The Hand of God / Bernard Nathanson
Fifteen years after the publication of Aborting America, Bernard Nathanson's second book hit the shelves. The Hand of God offers a much more personal, soul-exposing glimpse at the doctor who was so instrumental in the legalization of abortion in America. And by the time his second book was released in 1996, a dramatic spiritual shift had taken place as well. In Dr. Nathanson's own words:
The usual and customary progression is: Belief in God and His splendid gift of life leads the believer to defend it–and to become pro-life. With me, it was just the opposite: Perversely, I journeyed from being pro-life to belief in God. I was not seeking anything spiritual; my desires have been–for the most part–earthly and of the flesh, my goals concrete and tangible–and readily liquefiable into cash. To make matters worse, I was openly contemptuous of all this as a stiff-backed Jewish atheist…
Getting from there to here wasn't easy. I went through a ten-year "transitional time"–perhaps 1978-1988–when I felt the burden of sin growing heavier and more insistent. It was as if the contents of the baggage of my life were mysteriously absorbed in some metaphysical moisture, making them bulkier, heavier, more weighty, and more impossible to bear…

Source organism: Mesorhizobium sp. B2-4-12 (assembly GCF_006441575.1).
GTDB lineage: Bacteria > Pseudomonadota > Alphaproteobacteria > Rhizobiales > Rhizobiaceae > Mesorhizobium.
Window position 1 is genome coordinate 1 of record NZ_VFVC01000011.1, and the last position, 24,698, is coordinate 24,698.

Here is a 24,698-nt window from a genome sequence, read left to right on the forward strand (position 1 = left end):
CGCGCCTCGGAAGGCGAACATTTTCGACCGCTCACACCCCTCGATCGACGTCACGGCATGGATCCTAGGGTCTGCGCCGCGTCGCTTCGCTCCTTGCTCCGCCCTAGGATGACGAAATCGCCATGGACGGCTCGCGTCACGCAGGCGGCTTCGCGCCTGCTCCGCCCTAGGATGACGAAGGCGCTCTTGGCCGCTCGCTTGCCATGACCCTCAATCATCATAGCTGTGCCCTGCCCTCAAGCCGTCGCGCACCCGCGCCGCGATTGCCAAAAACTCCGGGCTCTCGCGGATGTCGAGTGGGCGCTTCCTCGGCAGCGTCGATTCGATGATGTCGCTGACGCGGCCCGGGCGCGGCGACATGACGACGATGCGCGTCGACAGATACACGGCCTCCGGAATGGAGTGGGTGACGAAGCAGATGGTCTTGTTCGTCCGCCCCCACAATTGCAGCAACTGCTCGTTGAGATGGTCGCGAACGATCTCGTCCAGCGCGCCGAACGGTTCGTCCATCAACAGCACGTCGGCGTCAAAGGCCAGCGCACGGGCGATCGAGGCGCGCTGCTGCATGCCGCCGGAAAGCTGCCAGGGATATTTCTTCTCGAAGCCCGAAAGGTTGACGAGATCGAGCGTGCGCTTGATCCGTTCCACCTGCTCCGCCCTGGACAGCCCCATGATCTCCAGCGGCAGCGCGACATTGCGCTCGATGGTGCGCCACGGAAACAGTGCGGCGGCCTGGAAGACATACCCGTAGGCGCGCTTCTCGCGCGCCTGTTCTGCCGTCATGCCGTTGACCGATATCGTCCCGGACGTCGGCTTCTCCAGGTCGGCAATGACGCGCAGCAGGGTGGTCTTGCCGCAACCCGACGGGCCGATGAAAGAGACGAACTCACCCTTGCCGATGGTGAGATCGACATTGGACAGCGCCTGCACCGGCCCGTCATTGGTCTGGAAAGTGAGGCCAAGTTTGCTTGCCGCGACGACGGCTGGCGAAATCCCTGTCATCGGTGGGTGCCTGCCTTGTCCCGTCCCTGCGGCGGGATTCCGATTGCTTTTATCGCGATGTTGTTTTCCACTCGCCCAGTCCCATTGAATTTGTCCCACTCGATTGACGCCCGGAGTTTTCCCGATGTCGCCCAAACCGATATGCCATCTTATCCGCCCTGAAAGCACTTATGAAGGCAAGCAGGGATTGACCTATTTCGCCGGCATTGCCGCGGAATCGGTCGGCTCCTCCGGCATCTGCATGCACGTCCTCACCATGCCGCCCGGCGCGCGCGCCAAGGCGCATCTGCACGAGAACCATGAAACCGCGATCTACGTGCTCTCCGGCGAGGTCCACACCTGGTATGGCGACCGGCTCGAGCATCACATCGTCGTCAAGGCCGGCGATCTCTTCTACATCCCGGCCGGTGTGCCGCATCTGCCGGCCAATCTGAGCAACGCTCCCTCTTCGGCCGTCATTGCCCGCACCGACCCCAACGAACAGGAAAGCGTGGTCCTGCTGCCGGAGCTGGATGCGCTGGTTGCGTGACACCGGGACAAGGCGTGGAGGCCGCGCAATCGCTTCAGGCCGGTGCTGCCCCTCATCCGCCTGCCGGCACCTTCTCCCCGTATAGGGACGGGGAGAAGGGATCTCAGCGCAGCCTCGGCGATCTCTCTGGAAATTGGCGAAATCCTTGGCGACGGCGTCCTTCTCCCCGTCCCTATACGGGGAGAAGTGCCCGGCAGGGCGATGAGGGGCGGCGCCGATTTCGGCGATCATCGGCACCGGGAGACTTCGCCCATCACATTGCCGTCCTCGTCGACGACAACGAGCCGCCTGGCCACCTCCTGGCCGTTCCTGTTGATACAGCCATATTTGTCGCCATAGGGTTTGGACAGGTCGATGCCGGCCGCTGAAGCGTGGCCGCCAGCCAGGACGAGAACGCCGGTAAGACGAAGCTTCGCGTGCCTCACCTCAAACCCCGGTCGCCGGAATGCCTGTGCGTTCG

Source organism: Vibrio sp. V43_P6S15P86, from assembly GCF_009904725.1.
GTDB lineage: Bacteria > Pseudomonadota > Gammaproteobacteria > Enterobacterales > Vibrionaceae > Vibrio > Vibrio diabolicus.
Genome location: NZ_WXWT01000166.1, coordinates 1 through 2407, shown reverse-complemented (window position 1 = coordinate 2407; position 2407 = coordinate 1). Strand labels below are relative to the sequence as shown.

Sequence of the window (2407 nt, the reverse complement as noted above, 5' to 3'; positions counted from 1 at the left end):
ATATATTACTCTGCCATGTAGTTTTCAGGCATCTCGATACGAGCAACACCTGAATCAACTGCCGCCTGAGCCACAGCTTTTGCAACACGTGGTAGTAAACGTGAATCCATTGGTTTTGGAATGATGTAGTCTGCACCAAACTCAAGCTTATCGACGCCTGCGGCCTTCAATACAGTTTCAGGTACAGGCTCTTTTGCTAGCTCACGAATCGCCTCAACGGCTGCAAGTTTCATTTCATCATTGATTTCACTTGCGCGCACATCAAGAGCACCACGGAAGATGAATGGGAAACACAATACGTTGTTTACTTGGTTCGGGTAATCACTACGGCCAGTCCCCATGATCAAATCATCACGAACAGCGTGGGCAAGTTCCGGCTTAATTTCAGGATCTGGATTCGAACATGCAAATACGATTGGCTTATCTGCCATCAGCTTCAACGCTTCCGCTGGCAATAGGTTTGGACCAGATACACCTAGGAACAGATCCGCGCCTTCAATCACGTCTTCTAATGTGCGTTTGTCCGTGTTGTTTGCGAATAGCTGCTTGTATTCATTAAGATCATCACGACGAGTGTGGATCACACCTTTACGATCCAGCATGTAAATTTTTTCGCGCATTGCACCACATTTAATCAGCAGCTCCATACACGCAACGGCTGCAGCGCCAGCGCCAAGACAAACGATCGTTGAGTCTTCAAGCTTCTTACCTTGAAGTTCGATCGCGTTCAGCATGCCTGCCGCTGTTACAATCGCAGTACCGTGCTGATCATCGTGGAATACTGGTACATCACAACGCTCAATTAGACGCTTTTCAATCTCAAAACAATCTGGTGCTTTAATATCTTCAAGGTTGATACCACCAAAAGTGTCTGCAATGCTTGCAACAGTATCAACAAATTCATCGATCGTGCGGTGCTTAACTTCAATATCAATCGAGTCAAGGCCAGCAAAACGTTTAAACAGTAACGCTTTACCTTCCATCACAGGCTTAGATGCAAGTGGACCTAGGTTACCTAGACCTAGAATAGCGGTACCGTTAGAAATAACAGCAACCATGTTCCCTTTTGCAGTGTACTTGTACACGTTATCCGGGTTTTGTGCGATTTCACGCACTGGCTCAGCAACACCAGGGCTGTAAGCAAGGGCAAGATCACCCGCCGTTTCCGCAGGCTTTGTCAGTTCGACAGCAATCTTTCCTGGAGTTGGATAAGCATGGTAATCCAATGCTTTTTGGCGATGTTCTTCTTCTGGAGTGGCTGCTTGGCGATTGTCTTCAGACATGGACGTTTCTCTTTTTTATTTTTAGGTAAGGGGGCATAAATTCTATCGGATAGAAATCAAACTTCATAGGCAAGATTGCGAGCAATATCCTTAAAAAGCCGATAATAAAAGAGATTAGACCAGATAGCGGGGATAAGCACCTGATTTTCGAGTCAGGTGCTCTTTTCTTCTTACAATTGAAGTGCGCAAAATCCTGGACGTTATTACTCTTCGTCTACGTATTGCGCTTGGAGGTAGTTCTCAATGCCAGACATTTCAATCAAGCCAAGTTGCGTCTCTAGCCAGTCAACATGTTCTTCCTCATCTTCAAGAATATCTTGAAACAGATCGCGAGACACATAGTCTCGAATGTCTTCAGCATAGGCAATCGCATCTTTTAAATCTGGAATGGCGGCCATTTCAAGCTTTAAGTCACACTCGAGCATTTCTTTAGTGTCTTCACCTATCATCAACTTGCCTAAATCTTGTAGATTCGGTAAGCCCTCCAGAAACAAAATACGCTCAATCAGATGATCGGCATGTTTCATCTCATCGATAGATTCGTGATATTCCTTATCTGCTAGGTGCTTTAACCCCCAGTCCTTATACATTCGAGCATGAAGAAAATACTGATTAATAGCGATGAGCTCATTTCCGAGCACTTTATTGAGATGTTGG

I have performed many thousands of abortions on innocent children, and I had failed those whom I loved. Of my second and third marriages, I cannot write in any detail–it is still so painful for me. Suffice it to say that both of my spouses, though neither were churchgoers when we met, had retained a core of innocence from their Protestant childhoods that kept them pristine and curiously innocent–at least until I got my hands on them…